My goal is to get as lean as possible. I’m currently on a fat loss plan and want to know how important weight training is for reaching my goals. For every pound of muscle you build, how many extra calories does your body burn a day?
There is an old myth that many people still hold true and it states that for every pound of muscle you gain, your body will burn an extra 50-60 calories per day, even at rest. This means that if you pack on 10 pounds of brand new muscle, you will burn an extra 500-600 calories every day. That’s like burning off a cheeseburger and fries without even working out! Sounds amazing, doesn’t it?
Unfortunately, this is a misconception that we only wish were true! It is a fact that muscle does increase the number of calories you burn, however, realistically you only burn an extra six calories for every pound of muscle gained, per day at rest, while one pound of fat burns about two calories per day at rest.
The theory is that the human body works harder to maintain a pound of muscle than it does to maintain a pound of fat. Even at rest, our bodies need energy to continue to work and burn calories. This is called your resting metabolic rate (RMR). Your RMR has a large part in determining how many calories you should consume each day and according to the National Strength and Conditioning Association (NSCA), the RMR is highly dependent on several different aspects like physical activity, gender, genetics, lean body mass and other factors. No two people in this world are the same, therefore everyone’s RMR is always going to be a little different.
However, you can positively affect your RMR by increasing your body’s physical activity or lean body mass. You can get a rough estimate of your RMR so that you can determine how many calories you need in order to maintain your current weight by multiplying your weight, in pounds, by 10 if you’re female, or by 11 if you’re a male. You can also use our calories per day calculator to get a more precise calculation (select “sedentary” under activity level for RMR).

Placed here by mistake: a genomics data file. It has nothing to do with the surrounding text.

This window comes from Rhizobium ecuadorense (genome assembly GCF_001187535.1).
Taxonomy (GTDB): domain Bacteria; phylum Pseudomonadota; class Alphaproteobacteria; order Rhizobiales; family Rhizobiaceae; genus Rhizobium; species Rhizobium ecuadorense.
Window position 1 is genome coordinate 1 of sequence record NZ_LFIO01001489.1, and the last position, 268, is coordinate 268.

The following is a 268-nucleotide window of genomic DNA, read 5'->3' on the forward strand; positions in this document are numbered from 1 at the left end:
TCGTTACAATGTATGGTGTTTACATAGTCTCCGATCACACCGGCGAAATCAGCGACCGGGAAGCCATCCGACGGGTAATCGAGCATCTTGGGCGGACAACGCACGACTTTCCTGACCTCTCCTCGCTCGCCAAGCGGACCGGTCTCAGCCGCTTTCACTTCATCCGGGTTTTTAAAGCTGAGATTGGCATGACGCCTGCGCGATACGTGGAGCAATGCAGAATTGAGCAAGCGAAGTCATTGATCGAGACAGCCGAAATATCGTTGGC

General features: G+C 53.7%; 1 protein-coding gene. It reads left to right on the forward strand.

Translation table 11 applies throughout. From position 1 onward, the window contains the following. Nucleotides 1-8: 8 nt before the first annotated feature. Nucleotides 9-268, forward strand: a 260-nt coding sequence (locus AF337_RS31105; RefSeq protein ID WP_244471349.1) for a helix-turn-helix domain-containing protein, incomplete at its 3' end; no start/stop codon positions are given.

Now, the only way to ensure that your muscles are burning more calories is by using them. So, why is it that there are so many different answers to this question? It’s because there are so many different mechanisms involved that we may never really know how much exercise influences the metabolism. Whether you believe that muscle burns 6 extra calories or even 50 extra calories per pound doesn’t change the fact that building muscle is important for a strong and healthy body. There are numerous benefits you will gain from strength training and building lean muscle tissue. These benefits include strengthening your bones and connective tissues, improving your coordination, preventing loss of lean body mass and, of course, burning calories, just to name a few.
In terms of fat loss, strength training is the best way to increase your lean muscle mass and burn calories. Muscle works harder than fat, and calories are used to activate, contract and repair your muscles after use. Most forms of resistance exercise will increase your calorie expenditure, even in the hours post exercise. In one study, researchers found that regular weight training boosts basal metabolic rate by about 15%. This is because muscle is “metabolically active” and burns more calories than other body tissue even when you’re not moving. Adding muscle is just as important as working the muscles you already have on the body. Loss of lean mass can reduce the amount of calories you burn when dieting and working out.
Last but not least, set realistic goals for yourself. A well-balanced exercise regimen consists of eating the right foods, getting plenty of physical activity (strength training and cardio) and most importantly getting plenty of rest. Losing about one to two pounds per week and maintaining your lean body mass will ensure you are losing body fat and you’re on the way to transforming your body to achieve a lean, more muscular physique!